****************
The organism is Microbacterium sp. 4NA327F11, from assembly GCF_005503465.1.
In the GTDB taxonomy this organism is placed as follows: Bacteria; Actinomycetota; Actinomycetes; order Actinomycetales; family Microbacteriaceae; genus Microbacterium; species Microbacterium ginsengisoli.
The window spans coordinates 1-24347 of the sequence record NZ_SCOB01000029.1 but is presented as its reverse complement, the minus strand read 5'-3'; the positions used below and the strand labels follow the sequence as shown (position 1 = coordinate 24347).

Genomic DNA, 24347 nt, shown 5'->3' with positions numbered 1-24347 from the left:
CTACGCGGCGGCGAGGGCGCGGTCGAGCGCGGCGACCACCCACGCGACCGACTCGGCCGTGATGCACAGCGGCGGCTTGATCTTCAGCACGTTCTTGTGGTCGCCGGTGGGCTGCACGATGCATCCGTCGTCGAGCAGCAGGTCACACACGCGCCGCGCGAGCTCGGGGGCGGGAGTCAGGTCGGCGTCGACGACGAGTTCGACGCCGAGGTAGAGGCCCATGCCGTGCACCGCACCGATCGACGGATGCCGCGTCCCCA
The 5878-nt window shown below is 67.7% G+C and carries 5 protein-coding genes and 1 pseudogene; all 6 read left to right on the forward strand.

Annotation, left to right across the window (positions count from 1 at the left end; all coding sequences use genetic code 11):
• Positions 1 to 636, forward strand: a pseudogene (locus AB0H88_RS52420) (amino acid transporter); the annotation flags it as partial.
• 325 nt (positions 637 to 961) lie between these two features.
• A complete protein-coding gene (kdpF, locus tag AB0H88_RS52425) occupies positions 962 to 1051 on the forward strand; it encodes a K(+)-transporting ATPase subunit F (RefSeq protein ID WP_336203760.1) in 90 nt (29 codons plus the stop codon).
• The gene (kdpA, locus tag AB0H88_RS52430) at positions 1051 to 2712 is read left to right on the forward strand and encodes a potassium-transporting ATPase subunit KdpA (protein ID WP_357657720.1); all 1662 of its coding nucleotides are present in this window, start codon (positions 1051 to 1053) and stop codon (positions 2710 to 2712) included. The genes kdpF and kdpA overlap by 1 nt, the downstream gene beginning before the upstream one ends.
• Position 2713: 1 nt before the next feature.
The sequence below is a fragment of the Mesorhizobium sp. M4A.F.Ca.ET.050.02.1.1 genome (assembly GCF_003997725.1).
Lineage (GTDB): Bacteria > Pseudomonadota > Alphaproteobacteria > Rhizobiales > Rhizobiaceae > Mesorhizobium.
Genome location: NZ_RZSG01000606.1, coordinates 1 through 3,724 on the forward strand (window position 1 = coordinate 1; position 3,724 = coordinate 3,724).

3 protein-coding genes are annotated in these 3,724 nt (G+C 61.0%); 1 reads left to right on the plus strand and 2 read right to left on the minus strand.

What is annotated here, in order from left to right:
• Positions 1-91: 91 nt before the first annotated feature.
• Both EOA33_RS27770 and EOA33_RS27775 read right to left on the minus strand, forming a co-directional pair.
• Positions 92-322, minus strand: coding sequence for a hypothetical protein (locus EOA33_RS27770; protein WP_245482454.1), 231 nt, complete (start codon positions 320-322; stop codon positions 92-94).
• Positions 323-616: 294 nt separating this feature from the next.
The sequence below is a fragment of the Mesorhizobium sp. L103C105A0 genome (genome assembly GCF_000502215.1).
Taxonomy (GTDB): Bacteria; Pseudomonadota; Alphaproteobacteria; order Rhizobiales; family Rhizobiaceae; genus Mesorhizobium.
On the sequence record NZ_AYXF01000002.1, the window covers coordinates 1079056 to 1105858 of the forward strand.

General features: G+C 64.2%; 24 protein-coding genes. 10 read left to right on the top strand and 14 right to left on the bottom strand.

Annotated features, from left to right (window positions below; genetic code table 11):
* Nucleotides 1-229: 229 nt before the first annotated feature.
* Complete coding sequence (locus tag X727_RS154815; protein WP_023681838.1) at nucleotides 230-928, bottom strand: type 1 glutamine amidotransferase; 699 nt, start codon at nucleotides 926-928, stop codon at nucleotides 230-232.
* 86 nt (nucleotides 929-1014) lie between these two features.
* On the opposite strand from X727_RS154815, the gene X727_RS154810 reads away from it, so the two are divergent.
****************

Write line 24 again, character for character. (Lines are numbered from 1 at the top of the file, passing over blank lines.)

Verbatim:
On the sequence record NZ_AYXF01000002.1, the window covers coordinates 1079056 to 1105858 of the forward strand.